The film Muxima (2005) arose from the love affair that the artist Alfredo Jaar (Santiago de Chile, 1956) has with contemporary African music. For 20 years, Jaar has been collecting this type of music, especially works produced in former Portuguese colonies such as Angola, Mozambique, Guinea-Bissau and Cape Verde. The origins of Muxima (a word that means heart in the Kimbundu language) date back to a day when, trying to organise his extensive collection of Angolan recordings, Jaar discovered that he had six different versions of a song called Muxima.
17 may, 2006 - 24 june, 2006
Contemporary Madness was designed to clear up the hazy boundary separating the reality of perception from the rules of exception, featuring audiovisual creations that present the darker areas of the social order and the human mind using non-fiction and documentary work done in Spain. The works show the invisibility of the limits established by the discourses sanctioned by civil ordinances and medical and political convention.
17 april, 2006 - 28 april, 2006
Susan Sontag. On Cinema
The love that Susan Sontag (New York, 1933-2004) felt for the cinema (and showed with her participation on selection committees for festivals and programmes for film series around the world, as well as the creation of her own films) is especially manifest in her untiring defence of filmmakers like Jean-Luc Godard (Paris, 1930), Chris Marker, Ingmar Bergman and Jack Smith, to name just a few, when their work needed to reach a broader, more appreciative audience (and in the case of Smith, be given legal protection). This series pays tribute to Sontag’s legacy to film culture, establishing a dialogue between films and documentaries by and about Susan Sontag with the works of some of these filmmakers.
09 april, 2006 - 30 april, 2006
Video Creation from Finland
Finland is experiencing an exceptional moment with respect to audiovisual production, both in quality, diversity and distribution. Specific political decisions, school curricula and distribution platforms have specifically contributed to this situation. Video Creation from Finland brings together a set of varied and different approaches to the medium which at the same time share a special relationship with their environment, a fragmented narrative and even a similar approach to images and shots that is disconnected from video tradition and much more akin to film.
02 march, 2006 - 23 march, 2006
The Museo Nacional Centro de Arte Reina Sofía is dedicating a retrospective to the work of Peggy Ahwesh (Pittsburgh, 1954), one of the most groundbreaking and irreverent filmmakers of the American underground. Ahwesh began to make films in the early 1980s, projecting all of the effervescence of punk into her work. According to Eileen Myles, the Kodak Company would return each roll of developed film to her with a patient explanation that that they “had done it wrong”. Like Andy Warhol, Ahwesh gave her actors complete freedom in the field, but did impose some cut-off limits never imagined by the creator of Sleep (1963), to whom Ahwesh paid tribute with The Fragments Project (1985-1995).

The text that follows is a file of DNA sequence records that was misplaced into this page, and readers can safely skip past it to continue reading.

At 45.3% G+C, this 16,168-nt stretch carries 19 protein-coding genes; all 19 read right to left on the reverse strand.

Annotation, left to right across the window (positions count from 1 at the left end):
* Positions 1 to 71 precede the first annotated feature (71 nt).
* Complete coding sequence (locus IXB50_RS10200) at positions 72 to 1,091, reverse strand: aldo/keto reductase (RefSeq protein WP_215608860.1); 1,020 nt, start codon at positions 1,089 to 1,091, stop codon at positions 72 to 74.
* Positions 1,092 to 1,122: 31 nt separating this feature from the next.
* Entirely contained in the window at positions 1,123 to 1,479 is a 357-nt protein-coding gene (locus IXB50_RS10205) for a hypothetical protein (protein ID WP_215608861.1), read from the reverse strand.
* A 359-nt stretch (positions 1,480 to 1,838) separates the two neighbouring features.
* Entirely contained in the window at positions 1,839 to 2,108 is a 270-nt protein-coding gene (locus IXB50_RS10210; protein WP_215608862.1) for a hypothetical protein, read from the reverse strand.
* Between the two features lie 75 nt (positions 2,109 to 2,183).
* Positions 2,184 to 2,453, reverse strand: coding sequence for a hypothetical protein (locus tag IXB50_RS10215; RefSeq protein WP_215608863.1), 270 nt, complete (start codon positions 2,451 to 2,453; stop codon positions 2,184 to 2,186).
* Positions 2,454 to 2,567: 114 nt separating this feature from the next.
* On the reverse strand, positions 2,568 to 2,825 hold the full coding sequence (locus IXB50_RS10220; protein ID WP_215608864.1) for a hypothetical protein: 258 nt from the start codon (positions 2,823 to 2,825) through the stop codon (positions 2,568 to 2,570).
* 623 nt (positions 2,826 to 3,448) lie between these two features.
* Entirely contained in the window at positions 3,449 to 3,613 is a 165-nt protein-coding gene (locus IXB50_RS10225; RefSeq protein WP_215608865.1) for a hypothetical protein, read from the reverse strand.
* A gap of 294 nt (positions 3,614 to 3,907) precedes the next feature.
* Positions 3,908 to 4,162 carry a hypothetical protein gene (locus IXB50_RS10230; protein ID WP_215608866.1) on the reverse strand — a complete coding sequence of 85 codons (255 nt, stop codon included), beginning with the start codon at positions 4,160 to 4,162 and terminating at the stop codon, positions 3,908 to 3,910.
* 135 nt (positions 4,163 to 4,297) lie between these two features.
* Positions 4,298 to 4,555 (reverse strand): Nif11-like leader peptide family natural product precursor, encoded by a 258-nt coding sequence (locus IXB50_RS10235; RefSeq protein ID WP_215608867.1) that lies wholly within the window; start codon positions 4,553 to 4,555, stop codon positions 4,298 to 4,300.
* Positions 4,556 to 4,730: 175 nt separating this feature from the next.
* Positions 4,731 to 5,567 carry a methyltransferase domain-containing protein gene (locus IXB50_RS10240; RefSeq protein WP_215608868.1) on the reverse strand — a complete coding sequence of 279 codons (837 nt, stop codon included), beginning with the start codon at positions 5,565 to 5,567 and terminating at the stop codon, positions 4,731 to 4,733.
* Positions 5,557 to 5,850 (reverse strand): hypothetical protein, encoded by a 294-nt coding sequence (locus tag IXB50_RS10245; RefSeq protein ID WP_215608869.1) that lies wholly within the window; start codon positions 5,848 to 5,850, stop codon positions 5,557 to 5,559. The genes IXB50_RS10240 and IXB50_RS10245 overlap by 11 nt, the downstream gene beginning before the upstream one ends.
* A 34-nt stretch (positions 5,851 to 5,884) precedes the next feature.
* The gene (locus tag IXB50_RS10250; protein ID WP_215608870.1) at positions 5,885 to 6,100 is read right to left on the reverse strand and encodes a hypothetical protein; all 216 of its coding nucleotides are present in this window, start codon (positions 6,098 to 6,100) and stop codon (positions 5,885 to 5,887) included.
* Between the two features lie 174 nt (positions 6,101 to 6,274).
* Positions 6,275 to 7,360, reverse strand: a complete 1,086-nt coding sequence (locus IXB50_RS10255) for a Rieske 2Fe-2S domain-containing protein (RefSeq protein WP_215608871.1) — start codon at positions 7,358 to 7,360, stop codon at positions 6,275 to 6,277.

27 february, 2006 - 27 february, 2006
Enlace-26. Vasco Araújo
Vasco Araújo (Lisbon, 1975), an artist who uses installation, video and photography to reflect on sexual identity, strategies of representation and reality, is presenting the films Recital (2002), Hipólito (2003), The Girl of the Golden West (2004) and Far de Donna (2005) at the Museo Nacional Centro de Arte Reina Sofía.
06 february, 2006 - 06 february, 2006
Enlace-25. Valérie Mréjen
Valérie Mréjen, born in Paris in 1969, is a writer, visual artist, photographer, video artist and short filmmaker. Mréjen uses all of these media to explore language, childhood and her memories. Her videos are farcical sketches of daily life that draw attention to the game between words and stories. Fixed shots, actors who do not try to act, neutral backdrops and dialogues in which nothing extraordinary is discussed are the constants in her work.
05 february, 2006 - 26 february, 2006
…but I was only acting!
…but I was only acting! features a series of single-channel screenings that explore the connections between acting (as in performance) and activism from the lens of humour and irony. On this basis, the artists chosen for the programme represent a kind of transcendence with respect to the social framework in which they create, according to the idea established by radical activist and historian Howard Zinn in his book Artists in Times of War. For Zinn, “the artist thinks, acts, performs music, and writes outside the framework that society has created.” He goes on to clarify that “artists can be sly. They